SOX compliance may seem like a dry topic, but this crucial step on the road to going public can be transformational for high-growth companies — if they approach it in the right spirit.
First, some background. The Sarbanes-Oxley Act of 2002 (SOX) established new requirements for public companies designed to surface errors in financial reporting that could distort financial statements and hurt investors in a public company. The law came in response to Enron and other accounting scandals and established real consequences for noncompliance, including jail time.
Preparing for SOX compliance is a necessary step for any startup seeking to go public (or to get acquired by a public company). But SOX compliance is more than just a series of hoops to jump through. This framework can help startups grow from adolescence into adulthood by mitigating the risk of costly errors, surfacing ways to make the business more efficient, and ultimately helping them understand their business more thoroughly.
Here are five ways SOX compliance can help a high-growth startup:
1. Making the business run more efficiently.
As part of the SOX-compliance process, businesses have to go step by step through their business processes to identify places where serious errors could occur. Understanding business processes can help them identify ways (including new software tools) to make those processes more efficient.
I once worked with a company with more than 60 different cash and money market accounts. During the SOX compliance process, they discovered two different people were both reconciling those accounts manually every month. They eliminated that duplicated effort and automated part of that complicated process, freeing up an enormous amount of time for other work.
This process also minimizes opportunities for internal fraud, which can happen at companies of any size. Consider how easy it would be for two departments — say receiving and accounts payable — to collude to steal money. If an invoice went missing with a corresponding missing item from the warehouse, nobody might ever know. Segregating those duties would surface that fraud faster.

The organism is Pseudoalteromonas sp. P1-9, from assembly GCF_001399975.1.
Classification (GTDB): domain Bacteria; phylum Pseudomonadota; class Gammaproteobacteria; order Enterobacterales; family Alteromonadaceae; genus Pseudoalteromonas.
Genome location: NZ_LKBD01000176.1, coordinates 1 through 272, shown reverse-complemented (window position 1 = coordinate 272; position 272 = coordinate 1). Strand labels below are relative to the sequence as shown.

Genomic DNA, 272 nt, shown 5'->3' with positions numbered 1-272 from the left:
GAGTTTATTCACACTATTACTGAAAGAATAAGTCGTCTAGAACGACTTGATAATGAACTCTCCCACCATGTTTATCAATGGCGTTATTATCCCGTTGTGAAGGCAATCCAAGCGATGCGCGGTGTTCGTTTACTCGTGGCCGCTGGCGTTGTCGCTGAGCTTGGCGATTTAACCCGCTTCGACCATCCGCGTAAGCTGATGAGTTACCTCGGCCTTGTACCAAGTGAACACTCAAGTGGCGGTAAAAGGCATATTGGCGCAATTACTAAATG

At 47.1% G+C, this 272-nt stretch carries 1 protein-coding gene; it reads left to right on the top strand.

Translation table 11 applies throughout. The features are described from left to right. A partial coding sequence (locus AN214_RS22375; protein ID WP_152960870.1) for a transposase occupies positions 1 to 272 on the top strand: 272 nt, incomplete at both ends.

2. Getting a more accurate picture of the health of a business.
When a business establishes consistent processes, the data it’s gathering about everything from sales to its tax bill becomes more accurate and thus more valuable. Controls drive consistency, and consistency drives benchmarks.
For example, instead of recording sales whenever a team has a minute to sit down and do it, they can establish a consistent process for recording sales at the moment a contract is signed. That consistency provides more accurate data for better decision-making and a clearer picture of long-term growth.
3. Finding better ways to assess employee performance.
Better benchmarks also create better performance assessments for teams. Measuring performance becomes less qualitative and more quantitative. Let’s take the sales team as an example again. Once a business has created a consistent process for recognizing sales — when a contract is signed or when payment is received — that eliminates the temptation for a team or individual to pull pending sales forward to beef up a lackluster quarter. The business knows every salesperson is recording their sales the same way, and when comparing performance across the team, the comparison is fair and accurate.
4. Making it possible to scale.
Small companies are driven by people. Big companies are driven by systems. When processes are informal, individuals can keep crucial information in their heads — like the VP of tax who knows every little thing about the company’s tax position. Without consistent, repeatable processes in place, that one VP can become a bottleneck for getting things done. Everything has to be run by her personally. And what happens when she leaves the company, wins the lottery, or gets hit by a bus?
Creating systems allows businesses to slot new people into key roles when necessary. If the business has clear systems and everything is documented, it’s much easier to grow a department quickly, because new people will be able to hit the ground running.
5. Starting the cultural shift from the startup mentality to the mature company mentality.
At one company we took through the SOX compliance process, the VP of tax got so fed up with the new paperwork requirements that he complained, “Do you want me to wear a GoPro and record everything I do?!”
The startup life isn’t for everyone, but the people who love it, love it — and some people who loved the all-night hackathons of the startup phase will find working in a more formal company tedious. Starting to establish the systems a public company will need early will help identify those people, and either change their minds or exit them. When the company eventually does go public (or gets acquired), everybody should be fully aligned and in sync.
SOX compliance, as dry as it may seem, can help companies tackle those crucial people issues early, so they’re ready for their next phase of growth.
This post originally appeared in Accounting Today.
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